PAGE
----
Five burning questions heading into the final round of the PGA Championship

August 12, 2017

Saturday is moving day, but not everyone headed in the right direction in the third round of the PGA Championship. Fan favorite Rickie Fowler stumbled down the stretch, tumbling from two under to two over in an eye-blink. Jason Day all-but killed his chances with a catastrophic quadruple bogey on the last. Though Hideki Matsuyama is still in the hunt, he slipped two steps back with a two-over 73. Amid all the commotion, and with one round remaining, here are five questions we need to ask.

What was he thinking?

Years from now, Jason Day may provide us with a satisfactory explanation for the impossible recovery shot he attempted on the 18th hole, the one he rapped into a bush en route to a disastrous quadruple bogey. But for the rest of this week, and probably the next one, and the one after that, we’ll be trying to figure what, exactly, was going through his head?

Will fans tune in or out?

Nicklaus vs. Watson? Not exactly. The folkloric final pairing Sunday will be Kevin Kisner and Chris Stroud. Nothing wrong with either man, and not much missing in their games. But given what we’ll kindly call their modest star power, we have to wonder: what kind of electricity — and audience — can we expect if, down the closing stretch, they’re the last two dueling in the sun?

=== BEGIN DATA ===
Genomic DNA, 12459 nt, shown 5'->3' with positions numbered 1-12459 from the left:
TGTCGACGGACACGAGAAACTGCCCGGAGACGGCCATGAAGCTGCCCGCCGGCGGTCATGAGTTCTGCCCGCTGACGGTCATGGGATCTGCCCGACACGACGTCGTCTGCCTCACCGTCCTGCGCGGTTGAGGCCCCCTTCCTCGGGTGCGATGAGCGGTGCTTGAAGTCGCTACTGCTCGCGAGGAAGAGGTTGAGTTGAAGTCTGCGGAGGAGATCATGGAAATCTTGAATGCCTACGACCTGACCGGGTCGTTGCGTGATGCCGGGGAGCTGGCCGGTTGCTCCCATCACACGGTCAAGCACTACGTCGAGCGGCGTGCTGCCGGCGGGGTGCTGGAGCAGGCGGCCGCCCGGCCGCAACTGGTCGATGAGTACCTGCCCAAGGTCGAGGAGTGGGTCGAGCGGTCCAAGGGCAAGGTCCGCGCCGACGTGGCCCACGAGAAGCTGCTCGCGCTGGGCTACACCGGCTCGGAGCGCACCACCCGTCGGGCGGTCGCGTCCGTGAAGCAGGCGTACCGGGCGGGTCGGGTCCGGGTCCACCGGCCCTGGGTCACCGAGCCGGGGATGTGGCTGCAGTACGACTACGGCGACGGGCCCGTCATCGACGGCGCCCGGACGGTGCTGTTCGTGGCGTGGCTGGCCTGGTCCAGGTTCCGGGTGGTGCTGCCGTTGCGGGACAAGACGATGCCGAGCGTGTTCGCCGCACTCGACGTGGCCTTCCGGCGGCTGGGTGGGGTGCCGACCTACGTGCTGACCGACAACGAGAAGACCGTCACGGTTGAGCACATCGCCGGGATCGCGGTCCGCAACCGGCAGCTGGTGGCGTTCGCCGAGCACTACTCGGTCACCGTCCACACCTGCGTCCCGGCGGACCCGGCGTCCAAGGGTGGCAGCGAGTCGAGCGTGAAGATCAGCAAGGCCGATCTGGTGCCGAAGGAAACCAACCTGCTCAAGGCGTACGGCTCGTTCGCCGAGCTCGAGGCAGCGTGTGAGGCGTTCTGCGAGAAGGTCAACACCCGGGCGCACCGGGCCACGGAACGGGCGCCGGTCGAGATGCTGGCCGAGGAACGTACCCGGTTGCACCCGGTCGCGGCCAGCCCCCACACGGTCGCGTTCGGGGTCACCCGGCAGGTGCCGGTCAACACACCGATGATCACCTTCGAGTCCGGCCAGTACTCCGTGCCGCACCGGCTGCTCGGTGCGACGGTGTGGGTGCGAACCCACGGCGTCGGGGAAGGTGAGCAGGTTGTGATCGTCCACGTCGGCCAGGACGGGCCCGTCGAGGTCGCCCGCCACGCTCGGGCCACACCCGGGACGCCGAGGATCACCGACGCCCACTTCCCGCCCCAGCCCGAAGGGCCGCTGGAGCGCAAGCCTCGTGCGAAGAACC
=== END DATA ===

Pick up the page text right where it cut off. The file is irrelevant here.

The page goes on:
Will Chris Stroud need a more expensive data plan?

The likable Texan said he spent hours responding to the hundreds of people who called, texted or emailed to wish him well heading into the weekend. What sort of wireless bill will he be looking at if he finds a way to seal this deal?

What number will do it?

Hideki Matsuyama is in the hunt again, one week after scorching Firestone with a Sunday 61. Quail Hollow isn’t about to yield that kind of score. But how low will the winner have to go?

The Green Mile or the Green Monster?

“Green Monster” is the term Jim Nantz tossed out late Sunday, modifying the moniker of Quail Hollow’s final three holes. Rickie Fowler played it in four over. So did Jason Day. Kevin Kisner did them one shot better, but it could have been worse. He caught a break when his water-bound approach on 18 caromed off a footbridge and cleared the creek. In short, there was pain aplenty coming down the stretch on Saturday. Come Sunday evening, will the Mile-turned-Monster mete out even more?